1 Department of Veterinary Clinical and Animal Sciences, Faculty of Health and Medical Sciences, Københavns Universitet2 IKVH Animal Genetics, Bioinformatics, and breeding, Department of Veterinary Clinical and Animal Sciences, Faculty of Health and Medical Sciences, Københavns Universitet3 unknown4 Danish Agriculture & Food Council, Axelborg
This study aimed to estimate genetic parameters for the mortality causes stillborn, weak at birth, starvation, crushing, and miscellaneous in crossbred piglets produced by crossbred dams. Data were collected in a single Danish commercial herd from October 2006 to July 2008 and consisted of 34,194 piglets (2,152 litters), which originated from 195 Danish Duroc sires and 955 crossbreds between Danish Landrace and Danish Yorkshire dams. Of the 34,194 piglets born, 11.5% were stillborn, 4.2% were crushed by the sow, 2.7% died due to starvation, 2.3% were weak at birth, and 2.2% died of miscellaneous causes before weaning. The first 4 mentioned causes were analyzed multivariately using a generalized linear mixed model with a probit link function, including the genetic effect of both sire and dam. Heritabilities based on the sire component ranged between 0.08 for stillborn and 0.21 for starvation whereas heritabilities based on the dam component ranged between 0.01 for miscellaneous and 0.24 for stillborn, indicating that reducing piglet mortality through genetic selection is possible. The expected observed responses to selection would, however, be low. The genetic correlations between mortality traits based on the sire component ranged from -0.05 between stillborn and starvation to 0.35 between stillborn and weak at birth whereas genetic correlations based on the dam component ranged from -0.11 between weak at birth and starvation to 0.76 between crushing and starvation. There seemed to be a favorable relationship between the 2 traits stillborn and weak at birth and between crushing and starvation, implying that care should be taken with correct recordings of mortality causes. The genetic correlation precision was rather low, and if nonadditive effects are not accounted for, there may be unexpected correlated responses among the different mortality causes in the crossbred mortalities.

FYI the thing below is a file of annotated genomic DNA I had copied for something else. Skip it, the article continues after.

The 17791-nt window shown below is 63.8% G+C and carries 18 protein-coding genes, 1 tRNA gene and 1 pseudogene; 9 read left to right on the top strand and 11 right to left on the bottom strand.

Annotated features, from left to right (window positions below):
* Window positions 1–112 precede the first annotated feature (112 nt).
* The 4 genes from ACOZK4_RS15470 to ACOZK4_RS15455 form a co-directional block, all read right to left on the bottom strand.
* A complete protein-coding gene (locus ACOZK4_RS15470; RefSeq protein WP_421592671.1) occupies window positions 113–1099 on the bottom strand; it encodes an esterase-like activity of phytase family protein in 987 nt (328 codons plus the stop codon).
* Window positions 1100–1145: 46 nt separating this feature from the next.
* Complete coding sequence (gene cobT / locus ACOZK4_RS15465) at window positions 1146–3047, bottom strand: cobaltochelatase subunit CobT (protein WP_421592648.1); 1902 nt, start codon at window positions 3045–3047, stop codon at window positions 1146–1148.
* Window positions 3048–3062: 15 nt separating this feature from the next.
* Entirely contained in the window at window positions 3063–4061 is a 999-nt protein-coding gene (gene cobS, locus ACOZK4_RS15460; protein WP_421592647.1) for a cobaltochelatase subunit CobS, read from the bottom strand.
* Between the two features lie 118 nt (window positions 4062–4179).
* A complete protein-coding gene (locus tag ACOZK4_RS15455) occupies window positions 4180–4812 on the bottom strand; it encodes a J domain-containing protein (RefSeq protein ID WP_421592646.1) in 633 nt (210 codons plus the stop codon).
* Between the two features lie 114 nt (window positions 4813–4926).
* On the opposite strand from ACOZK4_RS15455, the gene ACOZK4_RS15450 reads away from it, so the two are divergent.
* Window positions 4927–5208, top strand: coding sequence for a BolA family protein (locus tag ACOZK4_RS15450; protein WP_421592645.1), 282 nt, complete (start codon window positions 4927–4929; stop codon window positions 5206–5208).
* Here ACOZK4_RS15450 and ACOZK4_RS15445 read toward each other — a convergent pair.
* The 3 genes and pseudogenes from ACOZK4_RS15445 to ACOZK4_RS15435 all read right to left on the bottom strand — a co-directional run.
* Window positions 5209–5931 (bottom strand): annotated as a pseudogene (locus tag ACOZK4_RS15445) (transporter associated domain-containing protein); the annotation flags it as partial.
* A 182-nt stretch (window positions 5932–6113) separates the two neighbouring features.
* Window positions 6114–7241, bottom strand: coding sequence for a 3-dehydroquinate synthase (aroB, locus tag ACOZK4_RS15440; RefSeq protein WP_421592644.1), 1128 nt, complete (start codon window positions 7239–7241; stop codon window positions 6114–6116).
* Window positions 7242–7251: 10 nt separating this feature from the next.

Journal of Animal Science, 2013, Vol 91, Issue 4, p. 1562-1569